Eye on England
On the rise
Rishi Sunak, a junior ministerial appointment in Theresa May's recent reshuffle, once told me: "I am a great admirer of Tiger Pataudi." The Nawab of Pataudi remains a heroic legend at Winchester College where, as captain, he broke Douglas Jardine's record by scoring 1,068 runs (which remains the highest in a season). It was sweet revenge since Jardine had dropped Pataudi's father from the England team touring Australia in 1932-33 for protesting against 'bodyline bowling'. Some four decades later, Rishi, born in Southampton to a doctor father and a pharma mother, was head boy at Winchester, before going to Lincoln College, Oxford, where he took a First in PPE (Philosophy, Politics and Economics). He then went as a Fulbright scholar to do an MBA at Stanford, where he met his future wife, Akshata Murthy, the daughter of the Infosys founder, N.R. Narayana Murthy.
In 2015, when William Hague stood down as MP for Richmond in Yorkshire, Rishi did incredibly well to be chosen as his successor in one of the safest Tory seats in the country. Rishi, who has so far focused on constituency issues, will have to broaden his horizons as junior minister for housing, communities and local government. It is not necessarily helpful for his career that Rishi, now 37, has been tipped by some as 'a future chancellor or even leader'. Priti Patel, who was similarly lauded, is currently out in the political wilderness. Asked what it felt like to be described as 'the son-in-law of Narayana Murthy', Rishi told a Yorkshire paper: "My father-in-law is an extraordinary individual, he's come from an exceptionally simple background and ended up creating one of the world's most successful IT companies. It sets a high bar for me to try and live up to."
Return to the roots
There was a time when I used to see something of Archie Panjabi, whom I rate as one of Britain's most gifted actresses. That was before she left for America to find fame, fortune and an Emmy for playing Kalinda Sharma in The Good Wife.
Happily she returns to Britain periodically, currently to play Mona Harcourt, a Pakistani doctor married to an Englishman, in an ITV crime drama, Next of Kin. Shabana Azmi is her mother. Trouble begins when Mona's brother, Kareem, is abducted and murdered by terrorists in Pakistan. The police are none too gentle when they start investigating Mona's extended family. In episode two, next week, Mona is due to fly to Lahore to retrieve her brother's body.
One can sense this story is not going to end well but it is set against the background of home-grown terrorism when the majority of the Pakistani population suffers because of the actions of a minority. This is the harsh reality of life in contemporary Britain.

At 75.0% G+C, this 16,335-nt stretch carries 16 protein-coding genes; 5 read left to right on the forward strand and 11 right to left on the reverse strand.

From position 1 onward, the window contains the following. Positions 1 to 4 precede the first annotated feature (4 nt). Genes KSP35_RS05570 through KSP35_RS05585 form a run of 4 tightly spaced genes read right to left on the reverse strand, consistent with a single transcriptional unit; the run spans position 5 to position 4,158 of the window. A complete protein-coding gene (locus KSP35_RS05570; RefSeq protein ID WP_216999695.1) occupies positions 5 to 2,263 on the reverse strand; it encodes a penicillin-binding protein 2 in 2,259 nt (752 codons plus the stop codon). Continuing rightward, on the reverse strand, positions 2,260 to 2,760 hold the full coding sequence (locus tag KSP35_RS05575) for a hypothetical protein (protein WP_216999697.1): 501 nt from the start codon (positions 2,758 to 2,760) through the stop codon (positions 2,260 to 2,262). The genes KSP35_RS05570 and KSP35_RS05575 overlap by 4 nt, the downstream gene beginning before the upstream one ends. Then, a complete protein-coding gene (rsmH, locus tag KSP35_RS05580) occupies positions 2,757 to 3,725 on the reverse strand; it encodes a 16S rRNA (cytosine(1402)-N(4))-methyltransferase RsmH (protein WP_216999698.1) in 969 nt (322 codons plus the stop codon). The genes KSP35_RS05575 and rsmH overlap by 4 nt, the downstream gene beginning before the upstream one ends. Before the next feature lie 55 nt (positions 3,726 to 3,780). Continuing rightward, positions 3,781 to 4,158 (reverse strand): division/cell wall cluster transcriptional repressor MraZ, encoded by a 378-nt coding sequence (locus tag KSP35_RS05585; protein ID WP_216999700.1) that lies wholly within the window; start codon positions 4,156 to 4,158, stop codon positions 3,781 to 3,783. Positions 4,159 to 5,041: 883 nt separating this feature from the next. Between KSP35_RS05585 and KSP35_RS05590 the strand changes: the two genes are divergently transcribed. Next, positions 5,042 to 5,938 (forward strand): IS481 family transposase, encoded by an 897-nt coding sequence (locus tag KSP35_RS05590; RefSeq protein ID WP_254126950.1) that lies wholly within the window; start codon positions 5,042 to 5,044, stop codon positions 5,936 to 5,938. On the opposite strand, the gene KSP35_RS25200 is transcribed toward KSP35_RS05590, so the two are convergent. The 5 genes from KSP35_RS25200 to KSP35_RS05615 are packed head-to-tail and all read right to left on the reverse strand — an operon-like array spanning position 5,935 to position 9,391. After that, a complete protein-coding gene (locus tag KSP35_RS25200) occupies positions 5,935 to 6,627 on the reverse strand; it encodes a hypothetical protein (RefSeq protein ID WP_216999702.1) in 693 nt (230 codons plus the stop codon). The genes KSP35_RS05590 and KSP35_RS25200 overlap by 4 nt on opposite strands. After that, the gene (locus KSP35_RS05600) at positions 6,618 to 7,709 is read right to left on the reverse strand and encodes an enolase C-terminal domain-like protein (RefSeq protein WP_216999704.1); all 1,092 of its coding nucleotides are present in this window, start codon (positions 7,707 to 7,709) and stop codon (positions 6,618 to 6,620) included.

Indians don't go often enough to Yorkshire, England's largest county that is blessed with spectacular scenery. In his maiden speech in the Commons on June 18, 2015, Rishi Sunak said that "the constituency of Richmond is known for its remarkable natural beauty. In the east lie the North Yorkshire moors and in the west sit the Yorkshire dales, with their distinctive dry stone walls, stone barns and softly rolling valleys."
It is in the wild Yorkshire moors that Emily Brontë set Wuthering Heights. This year marks the author's 200th birth anniversary, so TV will probably show the classic 1939 film version, starring Laurence Olivier as Heathcliff and Merle Oberon as Cathy.
Now I realize why Oberon's beauty reminded me of Suchitra Sen. Oberon suppressed the fact she was of Indian origin, born Estelle Merle O'Brien Thompson in Bombay on February 19, 1911, a child of mixed parentage.
With the passing of Peter Preston at the age of 79 on January 6, British journalism has lost one of its defining figures of the last four decades. The Guardian was still a broadsheet when Preston was its editor, from 1975-1995. He continued to write columns, mostly on the media, both for The Guardian and its sister paper, The Observer, until almost the end. In 2009, The Guardian switched to the 'Berliner' format, halfway between a broadsheet and a tabloid. Preston won't be around to see The Guardian's transformation to a tabloid next week. The Guardian's espousal of left-wing politics is both its strength and its weakness, but the paper has always been known for its foreign coverage and its good writing. Preston was the one who introduced the "G2" section where 'pop could meet posh', a formula that has been copied globally. The world of British newspapers is undergoing fundamental changes, but Preston will be remembered fondly as one of its greats.
On a personal note, I am glad that I knew Preston well enough to say hello when we met at Asian dinners - the last one was in October last year. He was a typically shy Englishman but, over the years, whenever I discussed journalism with him, he was always encouraging.
In the world of British showbiz, you never know who you are going to fall in love with. Charlie Brooker, a satirist who writes Black Mirror for Netflix, was a guest on BBC Radio 4 recently. His life, he confessed, had been transformed by marriage and fatherhood. Brooker is married to Konnie Huq, who was prone to accidental wardrobe malfunctions when photographers were around. Life now revolves around their two kids.